La Biennale de Montréal 1998 – 2011



On January 17, 2017, the newspaper Le Devoir published an article on the insolvency of the Biennale de Montréal (BNL MTL). Although the article clearly mentioned that the Centre international d’art contemporain de Montréal (CIAC MTL) had not been responsible for the BNL MTL since 2013, many people still believe that Claude Gosselin, founder of BNL MTL and CIAC MTL, is still linked to BNL MTL. We have recently heard comments to that effect.

We would like to remind the public that the CIAC MTL transferred all the assets it held in the BNL MTL project by a legal act dated April 16, 2013 to the new non-profit organization registered under BNL MTL, a body completely independent from the CIAC MTL.

We state this information to prevent the CIAC MTL and Claude Gosselin from suffering damage to their reputations due to a poor understanding of the current situation at BNL MTL. The CIAC MTL gave BNL MTL an enviable financial position and a very positive reputation towards the event.

Claude Gosselin and the CIAC MTL take this opportunity to thank once again all the people, artists, institutions and partners who made possible the creation of the Biennale de Montréal and the realization of the seven first editions of this event for visual arts in Montreal.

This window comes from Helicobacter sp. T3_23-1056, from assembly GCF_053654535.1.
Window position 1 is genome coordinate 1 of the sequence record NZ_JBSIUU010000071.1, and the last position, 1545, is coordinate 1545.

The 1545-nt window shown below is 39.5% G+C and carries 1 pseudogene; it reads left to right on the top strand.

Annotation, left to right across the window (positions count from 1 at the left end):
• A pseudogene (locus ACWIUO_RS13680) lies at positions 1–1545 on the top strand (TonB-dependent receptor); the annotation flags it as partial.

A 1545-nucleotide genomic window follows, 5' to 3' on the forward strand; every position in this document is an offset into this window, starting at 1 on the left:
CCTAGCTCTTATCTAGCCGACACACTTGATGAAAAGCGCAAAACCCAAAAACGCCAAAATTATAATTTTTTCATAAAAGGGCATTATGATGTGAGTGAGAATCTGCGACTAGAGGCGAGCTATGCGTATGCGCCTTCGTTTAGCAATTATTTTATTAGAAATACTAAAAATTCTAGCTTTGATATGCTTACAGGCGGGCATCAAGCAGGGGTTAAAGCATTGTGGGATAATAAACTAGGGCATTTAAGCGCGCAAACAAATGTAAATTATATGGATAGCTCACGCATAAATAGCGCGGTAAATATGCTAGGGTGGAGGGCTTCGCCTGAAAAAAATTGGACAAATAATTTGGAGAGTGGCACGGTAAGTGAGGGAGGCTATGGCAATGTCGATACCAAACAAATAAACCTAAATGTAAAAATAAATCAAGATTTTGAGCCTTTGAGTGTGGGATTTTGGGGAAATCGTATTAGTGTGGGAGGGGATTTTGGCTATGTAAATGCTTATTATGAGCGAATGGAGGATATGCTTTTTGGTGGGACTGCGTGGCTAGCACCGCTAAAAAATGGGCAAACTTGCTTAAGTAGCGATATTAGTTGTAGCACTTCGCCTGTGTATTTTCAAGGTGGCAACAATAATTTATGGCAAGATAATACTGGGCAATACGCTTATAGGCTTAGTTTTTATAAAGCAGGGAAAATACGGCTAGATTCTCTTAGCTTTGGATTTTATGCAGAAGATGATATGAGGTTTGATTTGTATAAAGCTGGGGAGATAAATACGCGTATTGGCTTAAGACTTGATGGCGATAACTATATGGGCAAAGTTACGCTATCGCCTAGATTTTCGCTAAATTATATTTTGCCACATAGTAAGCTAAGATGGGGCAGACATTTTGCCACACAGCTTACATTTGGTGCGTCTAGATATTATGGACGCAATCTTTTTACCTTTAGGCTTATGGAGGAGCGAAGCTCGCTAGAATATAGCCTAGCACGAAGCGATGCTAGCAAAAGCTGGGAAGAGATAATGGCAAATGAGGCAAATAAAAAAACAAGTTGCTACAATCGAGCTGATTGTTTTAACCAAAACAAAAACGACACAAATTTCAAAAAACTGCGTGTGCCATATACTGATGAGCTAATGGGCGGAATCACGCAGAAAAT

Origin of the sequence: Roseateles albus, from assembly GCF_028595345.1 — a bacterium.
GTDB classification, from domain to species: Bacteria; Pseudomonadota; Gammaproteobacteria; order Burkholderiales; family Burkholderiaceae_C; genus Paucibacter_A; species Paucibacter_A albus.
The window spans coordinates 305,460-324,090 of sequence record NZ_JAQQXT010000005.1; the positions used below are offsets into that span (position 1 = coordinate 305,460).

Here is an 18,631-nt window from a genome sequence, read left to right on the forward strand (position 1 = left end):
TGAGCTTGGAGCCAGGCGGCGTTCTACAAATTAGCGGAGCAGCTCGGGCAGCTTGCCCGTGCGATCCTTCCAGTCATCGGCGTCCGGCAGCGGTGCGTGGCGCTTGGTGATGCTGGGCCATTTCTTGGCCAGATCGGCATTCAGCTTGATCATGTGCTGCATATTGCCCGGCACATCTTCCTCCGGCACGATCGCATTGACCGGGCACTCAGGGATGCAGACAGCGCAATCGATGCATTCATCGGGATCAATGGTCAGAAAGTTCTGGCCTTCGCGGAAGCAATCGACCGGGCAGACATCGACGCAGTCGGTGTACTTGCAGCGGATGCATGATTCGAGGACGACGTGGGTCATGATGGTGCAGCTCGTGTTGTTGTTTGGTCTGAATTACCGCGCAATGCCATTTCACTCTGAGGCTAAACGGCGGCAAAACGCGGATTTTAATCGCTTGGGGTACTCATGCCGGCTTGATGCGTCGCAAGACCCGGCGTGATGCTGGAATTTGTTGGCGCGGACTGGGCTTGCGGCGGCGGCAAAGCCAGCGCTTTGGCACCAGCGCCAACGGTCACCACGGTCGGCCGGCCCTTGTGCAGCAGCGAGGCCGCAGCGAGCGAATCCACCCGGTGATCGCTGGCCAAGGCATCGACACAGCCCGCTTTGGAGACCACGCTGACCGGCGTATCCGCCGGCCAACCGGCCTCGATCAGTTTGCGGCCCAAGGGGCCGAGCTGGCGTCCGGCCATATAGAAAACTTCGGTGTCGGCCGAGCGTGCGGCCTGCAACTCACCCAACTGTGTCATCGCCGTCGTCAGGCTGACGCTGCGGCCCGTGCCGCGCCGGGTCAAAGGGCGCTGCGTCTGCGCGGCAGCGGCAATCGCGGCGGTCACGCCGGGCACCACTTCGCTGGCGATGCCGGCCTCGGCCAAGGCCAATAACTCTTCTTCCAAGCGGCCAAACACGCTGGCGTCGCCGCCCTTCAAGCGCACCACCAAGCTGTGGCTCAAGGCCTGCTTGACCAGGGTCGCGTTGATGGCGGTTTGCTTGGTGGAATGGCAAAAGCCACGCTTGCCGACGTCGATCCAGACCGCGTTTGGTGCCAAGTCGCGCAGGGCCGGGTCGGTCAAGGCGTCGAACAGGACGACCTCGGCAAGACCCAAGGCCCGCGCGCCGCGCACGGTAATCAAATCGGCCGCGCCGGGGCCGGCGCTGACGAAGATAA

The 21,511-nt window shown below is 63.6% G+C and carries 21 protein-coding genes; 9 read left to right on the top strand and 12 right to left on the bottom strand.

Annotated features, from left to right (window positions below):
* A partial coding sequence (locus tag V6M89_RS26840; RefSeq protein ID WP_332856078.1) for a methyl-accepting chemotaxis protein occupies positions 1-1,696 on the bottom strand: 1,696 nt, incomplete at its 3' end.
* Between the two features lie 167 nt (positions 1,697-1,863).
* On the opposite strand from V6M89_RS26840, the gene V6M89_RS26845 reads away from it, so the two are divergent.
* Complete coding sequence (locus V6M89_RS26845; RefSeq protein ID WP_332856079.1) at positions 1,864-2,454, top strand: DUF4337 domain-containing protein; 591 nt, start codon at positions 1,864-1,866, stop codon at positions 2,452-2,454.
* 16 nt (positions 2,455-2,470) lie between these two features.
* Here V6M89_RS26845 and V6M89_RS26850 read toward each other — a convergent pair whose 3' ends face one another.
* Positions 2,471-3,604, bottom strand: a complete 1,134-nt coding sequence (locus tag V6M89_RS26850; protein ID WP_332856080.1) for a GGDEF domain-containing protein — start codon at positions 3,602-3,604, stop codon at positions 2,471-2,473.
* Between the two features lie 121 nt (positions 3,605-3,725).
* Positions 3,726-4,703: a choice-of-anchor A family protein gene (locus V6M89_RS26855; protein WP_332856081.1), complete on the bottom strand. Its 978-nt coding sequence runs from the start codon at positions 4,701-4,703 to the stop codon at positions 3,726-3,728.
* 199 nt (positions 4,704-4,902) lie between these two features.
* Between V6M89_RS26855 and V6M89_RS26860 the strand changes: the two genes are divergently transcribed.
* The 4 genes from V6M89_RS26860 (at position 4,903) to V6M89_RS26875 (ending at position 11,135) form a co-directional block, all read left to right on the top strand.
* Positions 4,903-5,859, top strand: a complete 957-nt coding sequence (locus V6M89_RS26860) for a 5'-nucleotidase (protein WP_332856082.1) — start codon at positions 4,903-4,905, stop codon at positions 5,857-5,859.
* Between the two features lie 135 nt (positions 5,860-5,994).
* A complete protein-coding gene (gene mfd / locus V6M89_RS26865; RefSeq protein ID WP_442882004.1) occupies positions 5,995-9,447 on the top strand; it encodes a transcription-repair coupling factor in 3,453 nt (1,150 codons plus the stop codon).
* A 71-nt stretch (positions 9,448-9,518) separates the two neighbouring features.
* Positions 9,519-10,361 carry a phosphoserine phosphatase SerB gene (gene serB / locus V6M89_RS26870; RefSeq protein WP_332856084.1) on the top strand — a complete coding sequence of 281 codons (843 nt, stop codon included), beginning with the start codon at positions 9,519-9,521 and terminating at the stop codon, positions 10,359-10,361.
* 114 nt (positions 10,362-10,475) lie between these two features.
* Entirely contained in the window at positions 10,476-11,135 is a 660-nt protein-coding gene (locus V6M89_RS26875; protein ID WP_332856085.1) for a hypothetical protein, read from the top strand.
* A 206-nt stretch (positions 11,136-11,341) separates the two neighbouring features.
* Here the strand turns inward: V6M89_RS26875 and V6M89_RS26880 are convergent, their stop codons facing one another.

After having organized the annual event Les Cent jours d’art contemporain de Montréal from 1985 to 1996, the CIAC now organizes la Biennale de Montréal (BNL MTL), an international biennial under the artistic direction of curators. The first edition took place in 1998. The chosen theme: Poetry, Humor and the Daily. It presents thirty artists, from Quebec, Canada, and from abroad. Among the places used are the Bonsecours Market, the Just for Laughs Museum and the UQAM Design Center. For the complete program, see la Biennale de Montréal 1998.




The second edition of la Biennale de Montréal was presented in the former Palais du commerce (Berri Street). It had three sections: a visual art exhibition by curator Peggy Gale entitled “Tout le Temps“; an architectural exhibition “Maison-Lieux“, by curator Georges Adamczyk; an electronic art exhibition by curator Sylvie Parent; a presentation of the winning projects designed by the architects for the future Bibliothèque des Archives nationales du Québec (BAnQ); a furniture design project by Jacques Bilodeau.
The two publications that accompanied this edition of the biennial are out of print. For the complete program, see  la Biennale de Montréal 2000.
La Biennale de Montréal 2000 won the annual Visual Arts Prize awarded by the Conseil des arts de Montréal.




Colette, Maison de lumière (The new me), 2002 – Photo: Guy L’Heureux

John Scott, The new Demon Bowl, 2002 – Photo: Guy L’Heureux

The third edition of la Biennale de Montréal took place at the Cité Multimédia, the Darling Foundry and the Espacio Mexico gallery. It consisted of two visual arts exhibitions by curator Claude Gosselin: a drawing exhibition “Un hommage à Betty Goodwin (dessins)“, and another, also devoted to drawing, entitled “La vie, c’est la vie ! Plaisirs, Passions, Emotions / Life is Life ! Pleasures, Passions, Emotions“; and a digital art exhibition by curator Anne-Marie Boisvert. These exhibitions were also accompanied by film broadcasts, an outdoor work and a performance, as well as architectural walks (Les Promenades architecturales) in the multimedia district (Récolés district), organized by Claude Gosselin. For the complete program, see  la Biennale de Montréal 2002.


Scheme consultant, Vertige ou chacun sa place, 
Photo: Alain Laforest